January 1, 2004 by

Isabelle Stevenson

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Categories: Actors

istevenson.jpgIsabelle Stevenson, a dancer who became one of the theatre world’s most committed advocates, died on Dec. 28. Cause of death was not released. She was 90.
Described in the French press as the “blond Josephine Baker,” Stevenson made her New York debut in “Earl Carroll’s Vanities,” a musical-theater revue that rivaled the Ziegfield Follies. She toured the United States and Europe, and studied both journalism at New York University, and fashion/costume design at the Traphegan School of Design.
In 1966, Stevenson became president of the American Theatre Wing, a not-for-profit organization devoted to promoting excellence in the American theatre. During her 33-year tenure, she initiated many educational programs, including “Introduction to Broadway,” which grants high school students access to Broadway shows, and “Theatre in Schools,” a program that sends professionals to high schools to talk about their craft. Stevenson also created, produced and hosted “Working in the Theatre,” a long-running seminar show that airs five times a week on CUNY-TV. She was named chairman of the board in 1998.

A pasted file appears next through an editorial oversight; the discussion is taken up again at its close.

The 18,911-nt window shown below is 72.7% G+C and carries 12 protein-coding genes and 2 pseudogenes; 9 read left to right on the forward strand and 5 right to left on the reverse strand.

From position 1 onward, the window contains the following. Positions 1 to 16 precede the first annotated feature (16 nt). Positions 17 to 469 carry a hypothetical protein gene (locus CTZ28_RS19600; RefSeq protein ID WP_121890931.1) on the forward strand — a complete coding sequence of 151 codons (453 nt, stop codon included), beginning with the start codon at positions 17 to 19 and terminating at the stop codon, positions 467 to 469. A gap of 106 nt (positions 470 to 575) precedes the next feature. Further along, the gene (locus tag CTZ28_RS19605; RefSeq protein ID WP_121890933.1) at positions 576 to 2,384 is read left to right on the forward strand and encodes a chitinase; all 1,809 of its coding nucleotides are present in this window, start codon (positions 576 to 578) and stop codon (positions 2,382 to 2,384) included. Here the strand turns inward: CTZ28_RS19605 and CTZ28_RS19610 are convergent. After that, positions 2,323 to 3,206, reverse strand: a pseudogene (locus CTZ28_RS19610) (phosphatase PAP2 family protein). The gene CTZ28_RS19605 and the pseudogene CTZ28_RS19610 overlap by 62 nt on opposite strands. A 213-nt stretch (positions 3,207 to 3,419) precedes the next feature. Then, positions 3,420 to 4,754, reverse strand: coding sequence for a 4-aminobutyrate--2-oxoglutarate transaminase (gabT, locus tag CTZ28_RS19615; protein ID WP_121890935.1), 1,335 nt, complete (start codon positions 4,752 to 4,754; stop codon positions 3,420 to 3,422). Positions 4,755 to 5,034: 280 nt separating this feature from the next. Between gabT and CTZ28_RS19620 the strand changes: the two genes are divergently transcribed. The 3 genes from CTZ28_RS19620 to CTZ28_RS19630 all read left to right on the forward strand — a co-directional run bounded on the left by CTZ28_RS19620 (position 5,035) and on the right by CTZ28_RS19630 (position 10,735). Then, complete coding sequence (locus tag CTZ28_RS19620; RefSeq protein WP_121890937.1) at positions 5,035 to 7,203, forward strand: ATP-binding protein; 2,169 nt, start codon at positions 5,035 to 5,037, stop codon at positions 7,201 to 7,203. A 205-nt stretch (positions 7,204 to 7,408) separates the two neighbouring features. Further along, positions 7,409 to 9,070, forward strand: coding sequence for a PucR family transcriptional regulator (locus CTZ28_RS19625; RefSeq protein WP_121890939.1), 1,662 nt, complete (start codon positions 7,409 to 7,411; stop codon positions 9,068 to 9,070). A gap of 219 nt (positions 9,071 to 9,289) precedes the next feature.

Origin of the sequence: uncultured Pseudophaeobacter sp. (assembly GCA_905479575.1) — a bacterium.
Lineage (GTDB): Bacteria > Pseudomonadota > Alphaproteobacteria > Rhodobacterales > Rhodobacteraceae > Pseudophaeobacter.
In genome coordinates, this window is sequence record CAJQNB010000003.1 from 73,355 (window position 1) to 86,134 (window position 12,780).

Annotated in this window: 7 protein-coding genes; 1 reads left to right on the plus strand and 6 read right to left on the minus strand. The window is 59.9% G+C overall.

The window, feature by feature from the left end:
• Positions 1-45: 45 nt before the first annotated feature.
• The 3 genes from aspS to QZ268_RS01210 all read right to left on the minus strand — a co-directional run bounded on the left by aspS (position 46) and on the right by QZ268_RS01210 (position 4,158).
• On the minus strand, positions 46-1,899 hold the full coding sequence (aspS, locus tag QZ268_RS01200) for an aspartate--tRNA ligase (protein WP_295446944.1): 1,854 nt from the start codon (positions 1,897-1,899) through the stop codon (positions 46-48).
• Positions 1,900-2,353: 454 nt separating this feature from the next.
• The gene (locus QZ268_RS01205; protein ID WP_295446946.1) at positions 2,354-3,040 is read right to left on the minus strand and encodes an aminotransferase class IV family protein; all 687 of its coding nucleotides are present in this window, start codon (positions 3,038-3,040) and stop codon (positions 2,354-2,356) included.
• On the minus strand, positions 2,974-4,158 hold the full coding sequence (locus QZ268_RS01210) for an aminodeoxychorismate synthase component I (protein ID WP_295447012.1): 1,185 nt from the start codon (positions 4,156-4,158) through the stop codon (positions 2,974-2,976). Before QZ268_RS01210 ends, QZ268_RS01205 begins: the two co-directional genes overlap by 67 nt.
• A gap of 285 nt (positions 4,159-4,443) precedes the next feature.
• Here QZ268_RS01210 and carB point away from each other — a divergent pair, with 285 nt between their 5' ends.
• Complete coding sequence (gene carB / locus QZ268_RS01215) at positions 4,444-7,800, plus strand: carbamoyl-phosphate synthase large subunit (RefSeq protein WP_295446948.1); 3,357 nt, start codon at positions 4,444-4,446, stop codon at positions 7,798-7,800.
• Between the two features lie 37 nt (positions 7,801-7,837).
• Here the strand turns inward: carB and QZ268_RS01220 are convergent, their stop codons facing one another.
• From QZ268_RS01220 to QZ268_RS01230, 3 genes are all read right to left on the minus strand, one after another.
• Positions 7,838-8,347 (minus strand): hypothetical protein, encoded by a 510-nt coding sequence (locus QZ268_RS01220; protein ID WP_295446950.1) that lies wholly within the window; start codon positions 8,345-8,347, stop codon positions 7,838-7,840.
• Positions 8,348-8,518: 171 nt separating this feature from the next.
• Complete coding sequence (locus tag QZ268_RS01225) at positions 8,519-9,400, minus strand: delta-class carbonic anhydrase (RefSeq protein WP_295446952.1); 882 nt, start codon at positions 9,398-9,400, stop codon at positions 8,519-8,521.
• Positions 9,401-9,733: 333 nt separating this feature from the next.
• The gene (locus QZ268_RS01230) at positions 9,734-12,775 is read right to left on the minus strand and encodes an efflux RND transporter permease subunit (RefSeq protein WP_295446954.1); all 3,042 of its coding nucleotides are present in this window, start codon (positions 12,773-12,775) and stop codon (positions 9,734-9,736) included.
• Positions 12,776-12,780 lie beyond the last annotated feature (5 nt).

The elegantly attired doyenne of the Tonys would appear on the award show each year to explain the workings of the American Theatre Wing to the television audience. In 1999, Stevenson received a special lifetime achievement Tony Award for her work. She also received The Elizabeth Chapin Award for Volunteers in the Arts, and was inducted into the Theatre Hall of Fame in 2001. To honor her memory, the marquee lights on Broadway were dimmed on Dec. 30.
Past Episodes of “Working in the Theatre”

3 Responses to Isabelle Stevenson

  1. Jed

    The American Theatre Wing were also the founders of the Tony awards, named for Antoinette Perry, who was chairman and secretary of the Wing during World War II. For more about that, see: http://americantheatrewing.org/tony_history.php
    I always think of Isabelle when I’m on 57th Street in New York, not just because the Wing had its offices there, but because her favorite place to have lunch was The Russian Tea Room, she’d invite young up-and-comers, Tony winners and CEOs with the same old-world largesse.

  2. BRUCE MACINTYRE

    MRS STEVENSON WAS QUITE A CHARACTER, SHARP AS A TACK WITH A WIT THAT MATCHED. I WORKED AS HER PRIVATE CHEF AND FOUND HER TO BE IRRITATING, INGRATIATING, AND NEVER DULL. SHE WAS DEMANDING YET UNDERSTANDING. I NEVER KNEW WHO I WOULD RUN INTO IN HER SALON FROM THE SHINING LIGHTS OF THE CURRENT THEATRE SEASON, TO THE GREAT NAMES OF THE PAST, SHE CHARMED ALL SHE ENCOUNTERED.

  3. Corina Hughes-Klemm

    I worked for Mrs. Stevenson as her assistant while she was President of the American Theatre Wing for around 2 years (’94-’96). Working for her was an interesting experience, let’s say – there was never a dull moment! It was a great job and I had the great fortune to meet many famous people ‘in the business’, see some great theatre and attend many a soiree as her PA. I remember her with fondness!

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